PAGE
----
Doctor filmed stealing patient's coat because 'it was cold outside' to keep job

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Dr Rajashree Chavan took the coat from Lister Hospital (pictured) (Image: East and North Hertfordshire NHS Trust)
Dr Rajashree Chavan took the coat from Lister Hospital (pictured) (Image: East and North Hertfordshire NHS Trust)

An NHS consultant stole a coat as she went home from a shift at a hospital and later told police it was because "it was cold and she wanted protection from the weather", a disciplinary hearing was told.

Anaesthetist Dr Rajashree Chavan was caught on CCTV smuggling the item of clothing belonging to a patient's mother from Lister Hospital, in Stevenage, on January 25, 2021.

When questioned by a police officer she said she had "borrowed" the coat "because she wanted protection from the weather".

The senior medic has avoided being struck off for her dishonesty and has instead been told she will be suspended for three months.

The Medical Professionals Tribunal Service hearing was told that CCTV footage showed Dr Chavan spotting the coat - which was said to have 'sentimental value' to its owner - hanging in a hospital hallway, and then touching and moving the item before exiting the area.

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Doctor filmed stealing patient's coat because 'it was cold outside' to keep jobDr Chavan has been a Fellow of the Royal College of Anaesthetists since 2010 (PA)

Returning later, the doctor is then seen carrying a bag containing the coat, which had been hidden under another item placed at the top of the bag, over the stolen item.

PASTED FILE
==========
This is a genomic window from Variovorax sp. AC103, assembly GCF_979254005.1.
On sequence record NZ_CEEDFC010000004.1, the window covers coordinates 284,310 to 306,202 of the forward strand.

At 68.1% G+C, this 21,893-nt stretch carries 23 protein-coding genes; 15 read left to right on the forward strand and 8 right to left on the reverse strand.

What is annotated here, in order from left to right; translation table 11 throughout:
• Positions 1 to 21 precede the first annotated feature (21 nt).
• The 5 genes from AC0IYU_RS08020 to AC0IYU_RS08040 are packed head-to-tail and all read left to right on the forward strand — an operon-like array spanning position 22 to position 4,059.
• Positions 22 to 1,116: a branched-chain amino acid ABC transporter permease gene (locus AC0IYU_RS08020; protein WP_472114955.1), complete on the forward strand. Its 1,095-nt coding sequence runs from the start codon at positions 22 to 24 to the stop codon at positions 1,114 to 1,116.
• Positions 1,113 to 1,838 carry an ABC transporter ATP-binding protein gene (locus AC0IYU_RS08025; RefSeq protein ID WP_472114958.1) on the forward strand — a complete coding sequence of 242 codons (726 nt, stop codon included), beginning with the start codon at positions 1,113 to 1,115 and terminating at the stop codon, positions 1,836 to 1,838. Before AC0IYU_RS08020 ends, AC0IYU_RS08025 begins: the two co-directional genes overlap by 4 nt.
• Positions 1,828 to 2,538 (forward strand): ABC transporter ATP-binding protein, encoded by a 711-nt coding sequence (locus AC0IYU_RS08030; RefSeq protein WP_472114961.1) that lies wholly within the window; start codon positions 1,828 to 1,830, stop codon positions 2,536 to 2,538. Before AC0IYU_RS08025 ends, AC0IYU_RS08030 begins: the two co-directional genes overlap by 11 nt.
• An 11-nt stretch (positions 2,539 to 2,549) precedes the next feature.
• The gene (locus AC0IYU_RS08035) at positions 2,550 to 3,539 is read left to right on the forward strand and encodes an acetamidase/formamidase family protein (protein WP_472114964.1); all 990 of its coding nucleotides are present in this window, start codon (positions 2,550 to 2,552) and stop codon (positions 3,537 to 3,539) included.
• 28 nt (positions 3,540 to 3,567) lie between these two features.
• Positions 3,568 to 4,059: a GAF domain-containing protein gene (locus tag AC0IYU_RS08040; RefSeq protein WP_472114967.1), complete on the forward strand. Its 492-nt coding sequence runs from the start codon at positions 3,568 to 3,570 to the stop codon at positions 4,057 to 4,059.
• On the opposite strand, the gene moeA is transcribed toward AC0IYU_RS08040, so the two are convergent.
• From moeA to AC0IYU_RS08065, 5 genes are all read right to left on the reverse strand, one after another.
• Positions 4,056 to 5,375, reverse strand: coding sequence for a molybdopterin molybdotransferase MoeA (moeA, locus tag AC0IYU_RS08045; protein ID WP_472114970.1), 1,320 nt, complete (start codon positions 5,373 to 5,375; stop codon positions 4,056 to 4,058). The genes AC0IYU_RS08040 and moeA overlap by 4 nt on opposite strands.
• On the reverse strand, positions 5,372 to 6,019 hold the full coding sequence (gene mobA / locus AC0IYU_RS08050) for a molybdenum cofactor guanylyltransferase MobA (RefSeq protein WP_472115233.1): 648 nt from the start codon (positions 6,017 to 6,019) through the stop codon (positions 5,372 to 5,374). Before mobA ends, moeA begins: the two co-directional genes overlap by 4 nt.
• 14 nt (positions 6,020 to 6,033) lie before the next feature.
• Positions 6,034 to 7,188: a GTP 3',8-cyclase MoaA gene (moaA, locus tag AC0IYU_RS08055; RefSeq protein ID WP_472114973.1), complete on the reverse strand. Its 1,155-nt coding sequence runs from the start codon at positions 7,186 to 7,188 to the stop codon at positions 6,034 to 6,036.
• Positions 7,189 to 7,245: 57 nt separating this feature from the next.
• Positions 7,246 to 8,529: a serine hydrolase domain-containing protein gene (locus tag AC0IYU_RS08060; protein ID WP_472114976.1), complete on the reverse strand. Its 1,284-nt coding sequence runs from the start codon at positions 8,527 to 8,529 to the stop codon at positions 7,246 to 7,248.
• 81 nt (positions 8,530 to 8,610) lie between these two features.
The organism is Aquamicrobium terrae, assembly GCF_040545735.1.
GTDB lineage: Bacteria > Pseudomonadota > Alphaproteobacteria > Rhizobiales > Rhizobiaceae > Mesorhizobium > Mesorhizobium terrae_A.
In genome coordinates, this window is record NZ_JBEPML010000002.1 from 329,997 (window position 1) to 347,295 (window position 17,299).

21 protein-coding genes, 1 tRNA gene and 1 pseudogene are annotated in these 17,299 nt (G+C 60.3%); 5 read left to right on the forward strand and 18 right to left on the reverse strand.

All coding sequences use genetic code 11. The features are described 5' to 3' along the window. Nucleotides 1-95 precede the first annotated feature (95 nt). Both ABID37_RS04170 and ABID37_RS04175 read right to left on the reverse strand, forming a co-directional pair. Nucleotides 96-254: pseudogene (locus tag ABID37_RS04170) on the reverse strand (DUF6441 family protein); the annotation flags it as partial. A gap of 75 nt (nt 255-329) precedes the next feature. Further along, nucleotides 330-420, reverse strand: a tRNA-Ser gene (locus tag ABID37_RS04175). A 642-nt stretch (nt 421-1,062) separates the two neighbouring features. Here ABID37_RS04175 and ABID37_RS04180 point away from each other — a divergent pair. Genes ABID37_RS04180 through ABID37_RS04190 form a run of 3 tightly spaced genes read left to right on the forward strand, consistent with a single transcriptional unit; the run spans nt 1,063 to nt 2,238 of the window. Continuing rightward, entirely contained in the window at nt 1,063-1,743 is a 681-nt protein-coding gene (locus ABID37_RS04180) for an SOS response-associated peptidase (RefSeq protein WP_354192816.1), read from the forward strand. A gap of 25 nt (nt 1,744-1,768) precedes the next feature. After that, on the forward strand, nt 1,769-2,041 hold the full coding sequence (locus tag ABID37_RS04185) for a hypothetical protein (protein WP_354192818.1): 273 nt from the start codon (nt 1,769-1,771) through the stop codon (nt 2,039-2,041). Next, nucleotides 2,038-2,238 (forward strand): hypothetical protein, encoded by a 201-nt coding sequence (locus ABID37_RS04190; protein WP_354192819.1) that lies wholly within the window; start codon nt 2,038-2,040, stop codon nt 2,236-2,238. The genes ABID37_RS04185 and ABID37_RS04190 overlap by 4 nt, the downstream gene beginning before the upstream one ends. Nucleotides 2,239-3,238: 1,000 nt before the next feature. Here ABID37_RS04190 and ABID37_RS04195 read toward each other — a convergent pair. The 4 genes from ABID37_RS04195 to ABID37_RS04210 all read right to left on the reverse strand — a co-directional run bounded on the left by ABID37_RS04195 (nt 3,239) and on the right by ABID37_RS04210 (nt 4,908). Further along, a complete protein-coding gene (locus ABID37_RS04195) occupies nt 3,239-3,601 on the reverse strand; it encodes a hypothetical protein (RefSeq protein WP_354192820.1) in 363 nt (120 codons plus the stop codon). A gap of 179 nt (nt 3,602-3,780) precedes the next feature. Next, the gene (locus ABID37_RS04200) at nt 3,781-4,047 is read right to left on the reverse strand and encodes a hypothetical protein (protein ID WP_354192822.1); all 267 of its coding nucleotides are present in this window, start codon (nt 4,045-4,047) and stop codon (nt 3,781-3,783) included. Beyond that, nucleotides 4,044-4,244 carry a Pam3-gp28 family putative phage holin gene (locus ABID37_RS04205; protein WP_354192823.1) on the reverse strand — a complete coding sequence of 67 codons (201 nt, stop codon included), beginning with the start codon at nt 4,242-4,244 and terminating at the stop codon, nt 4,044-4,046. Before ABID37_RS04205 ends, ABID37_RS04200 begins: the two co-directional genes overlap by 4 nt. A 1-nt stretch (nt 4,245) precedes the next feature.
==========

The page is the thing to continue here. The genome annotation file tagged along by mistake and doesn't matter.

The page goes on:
The hearing determined that as Dr Chavan did not know to whom the coat belonged, she could not have been planning to return it and would have known that the theft would distress the owner.

The tribunal heard that the item belonged to a patient's mother, who said she was left feeling 'sick' when she learned the identity of the thief.

She had been attending the hospital with her son when her coat was stolen by Dr Chavan, who has been a Fellow of the Royal College of Anaesthetists since 2010.

In a witness statement, the victim of the theft - who is referred to only as Ms A - said: "I don't suppose it matters who stole my coat, but I feel a bit disappointed that it was a doctor, particularly, when a doctor is supposed to be in a position of trust.

"It makes you question a doctor's character and I am not sure that I could trust a doctor to look after me or my son.

"You're supposed to be able to trust the doctors and I felt sick when I found out that it had been a doctor who had stolen my coat."

The tribunal said that the incident had clearly had a 'serious impact' on the victim, and added: "Although Dr Chavan could not have known that the coat had sentimental value to Ms A, she would have known that it either belonged to a patient or a family member of a patient, or to a fellow member of the hospital staff."

Dr Chavan accepted a Community Resolution Order after she attended Stevenage Police Station in February 2021 to answer questions about the theft.

At the disciplinary hearing, her representative argued that the anaesthetist had been under a "huge amount of personal and professional stress" at the time of the incident.

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Covid death rates were at their highest in January 2021, and Dr Chavan had already told colleagues that she was exhausted due to workplace stress and burnout.

In addition to this, the theft took place on the day of Dr Chavan's mother's funeral, which she was unable to attend due to the pandemic.

The lockdowns had also meant that Dr Chavan had been unable to visit her terminally ill mother at her home in India, even knowing she was approaching the end of her life.

The tribunal decided that a suspension was "appropriate and proportionate" and that striking her off would have been "disproportionate".

"This was an isolated, single occurrence of dishonesty," the panel concluded. "The Tribunal concluded in all the circumstances that, though serious, Dr Chavan's misconduct was not fundamentally incompatible with continued registration.

"It considered that erasure would therefore be disproportionate. It considered that the risk of repetition of the misconduct was small."

Tim Hanlon

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15.07.2024, 17:44 • Investigation